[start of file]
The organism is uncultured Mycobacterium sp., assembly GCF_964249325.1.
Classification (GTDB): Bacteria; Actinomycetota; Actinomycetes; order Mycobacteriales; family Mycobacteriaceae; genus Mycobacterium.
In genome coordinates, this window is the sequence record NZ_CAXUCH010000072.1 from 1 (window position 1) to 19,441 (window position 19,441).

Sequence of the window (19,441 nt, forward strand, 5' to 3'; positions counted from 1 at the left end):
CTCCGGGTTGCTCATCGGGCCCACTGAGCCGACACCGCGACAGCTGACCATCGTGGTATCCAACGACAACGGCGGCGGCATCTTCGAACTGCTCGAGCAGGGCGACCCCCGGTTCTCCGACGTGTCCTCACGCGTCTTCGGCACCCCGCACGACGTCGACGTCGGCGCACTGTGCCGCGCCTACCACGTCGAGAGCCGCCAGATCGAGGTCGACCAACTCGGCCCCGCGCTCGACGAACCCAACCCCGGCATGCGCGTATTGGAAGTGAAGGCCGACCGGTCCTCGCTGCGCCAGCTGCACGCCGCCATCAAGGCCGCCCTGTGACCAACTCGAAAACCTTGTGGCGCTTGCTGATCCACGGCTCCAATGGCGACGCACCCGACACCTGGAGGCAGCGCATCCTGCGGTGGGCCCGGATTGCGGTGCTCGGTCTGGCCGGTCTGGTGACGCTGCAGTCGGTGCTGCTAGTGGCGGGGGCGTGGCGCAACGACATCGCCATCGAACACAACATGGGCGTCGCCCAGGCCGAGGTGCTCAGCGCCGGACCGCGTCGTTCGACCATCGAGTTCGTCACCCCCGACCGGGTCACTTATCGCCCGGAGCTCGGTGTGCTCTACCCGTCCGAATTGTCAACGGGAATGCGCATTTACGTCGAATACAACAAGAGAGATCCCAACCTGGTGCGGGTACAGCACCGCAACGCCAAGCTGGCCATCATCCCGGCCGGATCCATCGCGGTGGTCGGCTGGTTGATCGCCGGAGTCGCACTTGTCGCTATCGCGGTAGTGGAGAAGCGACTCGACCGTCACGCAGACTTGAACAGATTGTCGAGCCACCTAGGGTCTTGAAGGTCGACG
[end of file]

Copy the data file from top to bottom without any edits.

The organism is uncultured Mycobacterium sp., assembly GCF_964249325.1.
Classification (GTDB): Bacteria; Actinomycetota; Actinomycetes; order Mycobacteriales; family Mycobacteriaceae; genus Mycobacterium.
In genome coordinates, this window is the sequence record NZ_CAXUCH010000072.1 from 1 (window position 1) to 19,441 (window position 19,441).

Sequence of the window (19,441 nt, forward strand, 5' to 3'; positions counted from 1 at the left end):
CTCCGGGTTGCTCATCGGGCCCACTGAGCCGACACCGCGACAGCTGACCATCGTGGTATCCAACGACAACGGCGGCGGCATCTTCGAACTGCTCGAGCAGGGCGACCCCCGGTTCTCCGACGTGTCCTCACGCGTCTTCGGCACCCCGCACGACGTCGACGTCGGCGCACTGTGCCGCGCCTACCACGTCGAGAGCCGCCAGATCGAGGTCGACCAACTCGGCCCCGCGCTCGACGAACCCAACCCCGGCATGCGCGTATTGGAAGTGAAGGCCGACCGGTCCTCGCTGCGCCAGCTGCACGCCGCCATCAAGGCCGCCCTGTGACCAACTCGAAAACCTTGTGGCGCTTGCTGATCCACGGCTCCAATGGCGACGCACCCGACACCTGGAGGCAGCGCATCCTGCGGTGGGCCCGGATTGCGGTGCTCGGTCTGGCCGGTCTGGTGACGCTGCAGTCGGTGCTGCTAGTGGCGGGGGCGTGGCGCAACGACATCGCCATCGAACACAACATGGGCGTCGCCCAGGCCGAGGTGCTCAGCGCCGGACCGCGTCGTTCGACCATCGAGTTCGTCACCCCCGACCGGGTCACTTATCGCCCGGAGCTCGGTGTGCTCTACCCGTCCGAATTGTCAACGGGAATGCGCATTTACGTCGAATACAACAAGAGAGATCCCAACCTGGTGCGGGTACAGCACCGCAACGCCAAGCTGGCCATCATCCCGGCCGGATCCATCGCGGTGGTCGGCTGGTTGATCGCCGGAGTCGCACTTGTCGCTATCGCGGTAGTGGAGAAGCGACTCGACCGTCACGCAGACTTGAACAGATTGTCGAGCCACCTAGGGTCTTGAAGGTCGACG